I am a runner. Wait! Don’t leave! I promise that this isn’t really about running but rather the people I run with. If you are involved in a sport or hobby with people you have grown to love, I think you’ll be able to relate.
It was just 4 years ago that we met up in a parking lot to begin a Couch to 10K program. This was not my first experience with the program, as I would start then stop repeatedly. I was remediating for about the 3rd time. This one would be different.
I don’t remember the first time I went running for exercise because it is something I have grown up doing. My dad adored this activity and thought that if he exposed me to it enough, I would grow to love it as he did. He was wrong. I would whine and wheeze (thinking he would have compassion on the physical discomfort he was inflicting on me) and was miserable to be around. It usually ended in some type of argument. I would run every now and then during the fall of my senior year of high school and a friend suggested I join her on the track team. I did and was the slowest runner on the team. I hated each practice and track meet because I knew the rest of the team would have to overcome my performance to do well.
In college and afterwards when I wanted to get into shape or lose the few pounds I’d gained from fast food, I returned to running. Maybe just a mile or so but just enough to reap the benefits.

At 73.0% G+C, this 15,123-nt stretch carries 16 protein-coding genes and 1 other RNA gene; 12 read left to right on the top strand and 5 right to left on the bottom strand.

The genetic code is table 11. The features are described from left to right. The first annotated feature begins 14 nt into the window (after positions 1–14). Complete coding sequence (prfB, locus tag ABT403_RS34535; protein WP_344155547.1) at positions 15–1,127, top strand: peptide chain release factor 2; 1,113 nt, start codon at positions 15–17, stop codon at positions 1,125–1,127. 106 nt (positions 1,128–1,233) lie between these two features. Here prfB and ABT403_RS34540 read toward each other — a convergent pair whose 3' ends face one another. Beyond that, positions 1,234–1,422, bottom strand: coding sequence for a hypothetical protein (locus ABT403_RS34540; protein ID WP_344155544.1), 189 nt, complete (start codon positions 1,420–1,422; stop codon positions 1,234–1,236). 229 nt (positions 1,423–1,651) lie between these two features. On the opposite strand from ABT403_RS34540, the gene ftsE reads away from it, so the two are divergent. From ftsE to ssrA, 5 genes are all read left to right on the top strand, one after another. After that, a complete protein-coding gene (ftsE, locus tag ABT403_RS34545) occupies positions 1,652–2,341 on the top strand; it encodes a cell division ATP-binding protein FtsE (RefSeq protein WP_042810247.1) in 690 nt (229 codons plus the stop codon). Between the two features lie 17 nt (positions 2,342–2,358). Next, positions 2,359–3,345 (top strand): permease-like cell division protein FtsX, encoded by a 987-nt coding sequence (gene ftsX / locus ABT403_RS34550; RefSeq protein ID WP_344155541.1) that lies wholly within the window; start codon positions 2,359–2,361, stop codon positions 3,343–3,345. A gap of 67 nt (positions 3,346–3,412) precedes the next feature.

The first time I heard about the Couch to 10K program, I was intrigued. I liked the idea that others would also be starting from the couch and possibly I wouldn’t be the slowest one out there. I went to the first session and then the second session and then kept going. The coach, Danny Haralson, was the first person to make running about what I could do and not what I couldn’t do. He sent out encouraging emails and motivated us to meet our distance goals, no matter how long it took. I didn’t feel like I was holding anyone back, and there wasn’t anyone holding me back. We were a team.
Runners are rarely part of a team once high school and college have ended. This team of runners cheered each other on at each run and celebrated each new goal. There were those who had never run a mile before, and I’m glad I got to see the chains of “I can’t” or “I wonder if” fall away as they set and reached new distance goals. For me, I quit whining and wheezing and found a different kind of joy in running than that my dad had.
My joy was based in the men and women around me more than the actual activity. We have gone from being a team to a kind of family; they are my runmily. With the backdrop of this activity, we really were forming a bond that continues to grow over the years. When we are running together, we share stories and confidences, a little bit of seriousness and a whole lot of laughter.
There is a level of vulnerability that has to come through in these conversations. Whether it’s because we are scantily clad as we run in the hot, humid afternoons, or whether it’s because there isn’t enough energy for pretentious posturing while we are on the roads. We don’t feel the need to hide ourselves or put on a façade of perfection. We make a beautiful quilt of different personalities and strengths and can take turns leading the way or drafting when we just don’t have it that day. No matter how good or bad a run goes, we know our fellow runners will celebrate with us or encourage us to stay at it.
Ironically, I began to enjoy running when I was able to make it my own. I was no longer being told I was too slow or felt like I wasn’t good enough. I was doing it because I wanted to, in my own way, and I had the choice to opt out. The process of making it my own led me to people who made running fun and positive. All the distance, sweat, challenges, and comradery have made me into something I am proud to be: a runner.